National marine sanctuary offices and visitor centers closed to the public; waters remain open

NOAA's national marine sanctuary offices and visitor centers are closed to the public while the waters remain open for responsible use in accordance with CDC guidance and local regulations. More information on the response from NOAA's Office of National Marine Sanctuaries can be found on


One of the main suites of information needed for successful management and planning is the spatial and temporal distribution of various activities that take place within a sanctuary and the levels at which they occur. Such information can then be used as a baseline against which to measure future changes and to investigate the degree to which such uses might interact with sanctuary resources or other user groups. The productive waters encompassed by the SBNMS are home to an impressive array of marine life and utilized by an equally impressive array of user groups. Public input has indicated high levels of concern over environmental issues such as the potential for habitat degradation by mobile fishing gear and the entanglement of baleen whales in fixed fishing gear.
In July, 2001, the SBNMS undertook a year-long study to quantify and map the spatial and temporal densities of fixed and mobile gear fishing effort and baleen whale sightings. Data were collected during monthly standardized shipboard surveys that bisected the sanctuary at 5 kilometer (2.5 nautical mile) intervals. Researchers used a subset of those data and ArcView's Spatial Analyst program to conduct an analysis of the density and distribution of fixed gear (trap and gillnet) fisheries, mobile gear (otter trawl and scallop dredge) fisheries and baleen whales (i.e., North Atlantic humpback, right, fin and minke whales). A "user geography" of the sanctuary based on patterns of use was then developed to identify high use areas that might pose risk of environmental damage. ArcView was used to develop an index of Relative Interaction Potential (RIP) to identify where baleen whales might become entangled in fishing gear; a known threat within the Sanctuary.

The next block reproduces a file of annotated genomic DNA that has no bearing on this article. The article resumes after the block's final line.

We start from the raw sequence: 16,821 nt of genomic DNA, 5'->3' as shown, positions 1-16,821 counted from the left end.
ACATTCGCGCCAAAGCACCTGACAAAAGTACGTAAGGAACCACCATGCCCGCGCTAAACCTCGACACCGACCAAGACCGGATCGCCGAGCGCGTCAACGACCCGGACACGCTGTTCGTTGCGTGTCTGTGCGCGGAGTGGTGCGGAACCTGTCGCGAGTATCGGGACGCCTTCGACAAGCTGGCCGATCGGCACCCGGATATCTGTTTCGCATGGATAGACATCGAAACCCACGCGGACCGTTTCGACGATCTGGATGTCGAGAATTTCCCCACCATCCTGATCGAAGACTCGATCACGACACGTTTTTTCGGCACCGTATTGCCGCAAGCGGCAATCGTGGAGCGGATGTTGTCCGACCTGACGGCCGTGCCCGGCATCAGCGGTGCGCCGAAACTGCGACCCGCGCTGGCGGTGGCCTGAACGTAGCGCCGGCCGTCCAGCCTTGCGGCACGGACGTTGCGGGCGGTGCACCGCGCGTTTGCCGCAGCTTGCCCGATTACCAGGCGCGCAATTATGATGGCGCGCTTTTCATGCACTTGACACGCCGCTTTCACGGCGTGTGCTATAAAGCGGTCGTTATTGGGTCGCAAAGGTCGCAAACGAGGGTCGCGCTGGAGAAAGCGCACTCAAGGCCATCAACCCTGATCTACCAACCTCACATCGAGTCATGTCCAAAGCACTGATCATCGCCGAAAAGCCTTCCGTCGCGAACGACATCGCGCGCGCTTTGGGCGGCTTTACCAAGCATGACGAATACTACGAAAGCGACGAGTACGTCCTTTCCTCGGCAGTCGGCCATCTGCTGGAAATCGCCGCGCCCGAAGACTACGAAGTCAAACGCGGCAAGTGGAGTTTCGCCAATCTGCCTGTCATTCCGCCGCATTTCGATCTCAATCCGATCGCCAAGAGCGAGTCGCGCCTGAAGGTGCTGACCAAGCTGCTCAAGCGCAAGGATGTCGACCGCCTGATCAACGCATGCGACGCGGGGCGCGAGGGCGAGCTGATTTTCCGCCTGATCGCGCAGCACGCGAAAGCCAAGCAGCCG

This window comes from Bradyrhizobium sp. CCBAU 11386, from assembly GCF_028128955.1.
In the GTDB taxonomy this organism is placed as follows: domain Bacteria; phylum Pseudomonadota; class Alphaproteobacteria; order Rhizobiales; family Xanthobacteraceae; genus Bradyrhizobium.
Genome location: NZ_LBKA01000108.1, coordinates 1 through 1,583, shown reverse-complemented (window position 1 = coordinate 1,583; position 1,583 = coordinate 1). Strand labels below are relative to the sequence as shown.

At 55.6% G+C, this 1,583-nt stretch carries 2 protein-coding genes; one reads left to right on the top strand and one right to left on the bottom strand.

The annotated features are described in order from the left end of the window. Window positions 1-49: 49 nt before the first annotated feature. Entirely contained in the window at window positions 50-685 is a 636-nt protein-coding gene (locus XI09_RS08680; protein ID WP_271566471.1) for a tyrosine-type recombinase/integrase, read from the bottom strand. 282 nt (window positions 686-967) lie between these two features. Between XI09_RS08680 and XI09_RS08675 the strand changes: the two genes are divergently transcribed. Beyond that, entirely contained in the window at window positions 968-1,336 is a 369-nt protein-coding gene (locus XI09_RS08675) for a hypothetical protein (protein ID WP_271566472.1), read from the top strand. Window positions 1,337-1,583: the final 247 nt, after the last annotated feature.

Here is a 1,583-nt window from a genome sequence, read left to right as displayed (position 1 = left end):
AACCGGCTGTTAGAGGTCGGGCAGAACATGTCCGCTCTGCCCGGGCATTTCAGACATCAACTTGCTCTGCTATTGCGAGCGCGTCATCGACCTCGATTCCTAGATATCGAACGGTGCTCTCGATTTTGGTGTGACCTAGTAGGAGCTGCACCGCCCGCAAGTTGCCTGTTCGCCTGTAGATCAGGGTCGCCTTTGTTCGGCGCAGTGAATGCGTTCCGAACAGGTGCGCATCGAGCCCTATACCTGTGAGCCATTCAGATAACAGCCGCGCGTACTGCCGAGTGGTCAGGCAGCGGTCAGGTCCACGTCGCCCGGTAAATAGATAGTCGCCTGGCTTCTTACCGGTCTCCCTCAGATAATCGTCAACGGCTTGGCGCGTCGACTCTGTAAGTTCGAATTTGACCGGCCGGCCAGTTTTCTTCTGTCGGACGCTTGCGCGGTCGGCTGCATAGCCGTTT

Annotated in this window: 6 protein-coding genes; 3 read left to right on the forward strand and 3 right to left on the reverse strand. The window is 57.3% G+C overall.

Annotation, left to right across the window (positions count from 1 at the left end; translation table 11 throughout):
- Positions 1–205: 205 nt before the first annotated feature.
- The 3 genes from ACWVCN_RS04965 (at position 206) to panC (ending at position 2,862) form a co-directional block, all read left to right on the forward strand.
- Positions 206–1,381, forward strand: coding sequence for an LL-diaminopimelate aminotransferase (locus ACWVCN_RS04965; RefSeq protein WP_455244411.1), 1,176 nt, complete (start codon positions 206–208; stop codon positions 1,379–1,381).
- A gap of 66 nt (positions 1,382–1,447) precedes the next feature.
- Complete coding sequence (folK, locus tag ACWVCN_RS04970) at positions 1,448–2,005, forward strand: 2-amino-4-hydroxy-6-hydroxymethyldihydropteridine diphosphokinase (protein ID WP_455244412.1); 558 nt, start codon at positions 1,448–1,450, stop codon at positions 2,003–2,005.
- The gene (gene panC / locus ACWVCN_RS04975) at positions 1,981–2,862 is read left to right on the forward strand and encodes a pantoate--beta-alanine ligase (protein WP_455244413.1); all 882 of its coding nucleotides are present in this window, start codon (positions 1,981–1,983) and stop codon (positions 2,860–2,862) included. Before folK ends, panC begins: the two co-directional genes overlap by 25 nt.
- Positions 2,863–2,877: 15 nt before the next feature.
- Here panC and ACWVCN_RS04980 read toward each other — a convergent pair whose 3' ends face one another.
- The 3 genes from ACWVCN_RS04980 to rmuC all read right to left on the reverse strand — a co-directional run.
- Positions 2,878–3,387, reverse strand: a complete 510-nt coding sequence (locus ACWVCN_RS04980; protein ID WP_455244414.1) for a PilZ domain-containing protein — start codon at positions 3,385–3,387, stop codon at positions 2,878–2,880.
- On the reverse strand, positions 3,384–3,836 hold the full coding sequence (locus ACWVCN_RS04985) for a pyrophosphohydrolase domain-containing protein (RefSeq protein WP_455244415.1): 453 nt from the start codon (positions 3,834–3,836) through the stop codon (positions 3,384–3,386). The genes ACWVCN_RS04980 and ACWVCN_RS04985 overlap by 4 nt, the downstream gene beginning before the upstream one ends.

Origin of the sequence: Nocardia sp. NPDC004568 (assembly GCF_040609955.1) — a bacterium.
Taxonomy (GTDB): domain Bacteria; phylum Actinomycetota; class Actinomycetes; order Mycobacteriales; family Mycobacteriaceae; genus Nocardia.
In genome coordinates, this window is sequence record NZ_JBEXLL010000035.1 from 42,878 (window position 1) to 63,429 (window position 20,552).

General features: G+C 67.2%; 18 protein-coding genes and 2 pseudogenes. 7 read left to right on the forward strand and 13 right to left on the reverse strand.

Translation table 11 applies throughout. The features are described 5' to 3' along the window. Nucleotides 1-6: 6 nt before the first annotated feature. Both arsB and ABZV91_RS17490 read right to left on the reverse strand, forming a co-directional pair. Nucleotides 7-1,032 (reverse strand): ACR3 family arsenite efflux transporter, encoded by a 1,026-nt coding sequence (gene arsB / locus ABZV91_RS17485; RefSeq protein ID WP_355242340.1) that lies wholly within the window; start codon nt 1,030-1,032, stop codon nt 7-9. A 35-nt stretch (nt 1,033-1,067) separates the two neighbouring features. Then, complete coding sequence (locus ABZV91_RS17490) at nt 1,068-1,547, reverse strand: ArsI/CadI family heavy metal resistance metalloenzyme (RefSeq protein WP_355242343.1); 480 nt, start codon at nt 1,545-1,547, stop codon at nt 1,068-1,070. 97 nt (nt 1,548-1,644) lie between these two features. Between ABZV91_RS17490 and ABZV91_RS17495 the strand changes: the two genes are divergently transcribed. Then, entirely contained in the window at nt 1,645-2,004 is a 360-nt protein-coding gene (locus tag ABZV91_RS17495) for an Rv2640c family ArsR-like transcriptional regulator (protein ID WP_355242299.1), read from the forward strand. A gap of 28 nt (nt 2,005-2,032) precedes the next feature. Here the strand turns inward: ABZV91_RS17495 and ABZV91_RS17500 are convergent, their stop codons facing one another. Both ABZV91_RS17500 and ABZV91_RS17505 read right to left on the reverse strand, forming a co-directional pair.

RIPs were capable of identifying interaction "hot spots" and could provide managers with the opportunity to manage at scales smaller than the entire sanctuary. The analysis identified a number of areas that stood out in terms of entanglement risk and thus are useful for targeting specific areas for guidelines and regulations such as fishery closures and/or gear modifications, or intensive surveillance to facilitate rescue attempts. RIPs are also valuable to facilitating dialogue and information exchange between interest groups seeking solutions to whale-fishery interactions.
Partial funding for this research was provided by an Environmental Leadership Award from the Switzer Foundation to David Wiley.

Survey Design

Survey design.

Baleen Whales

Distribution of baleen whales based on standardized survey 2001-2002.

Fixed Gear

Distribution of fixed fishing gear based on standardized survey 2001-2002.

Relative Entanglement Risk Mao
Relative Interaction Potential as determined by analysis of standardized survey data for 2001-2002 (Figure credit: Michael Thompson).




Wiley, D. N., Moller, J. C., and Zilinskas, K. A. 2003. The distribution and density of commercial fisheries and baleen whales within the Stellwagen Bank National Marine Sanctuary: July 2001-June 2002. MTS Journal 37(1), 35-53.

Wiley, D. N, Moller, J. C. Zilinskas, K. A, and Thompson, M. A. 2003. Quantifying the relative spatial and temporal risk of baleen whale entanglement within the Stellwagen Bank National Marine Sanctuary. 15th Biennial Meeting, The Society for Marine Mammalogy, Greensboro, North Carolina; December 14th-19th.

Anthropogenic mortality caused by entanglement in commercial fishing gear and ship strike are serious problems for endangered whale species. Under the Marine Mammal Protection Act and the Endan


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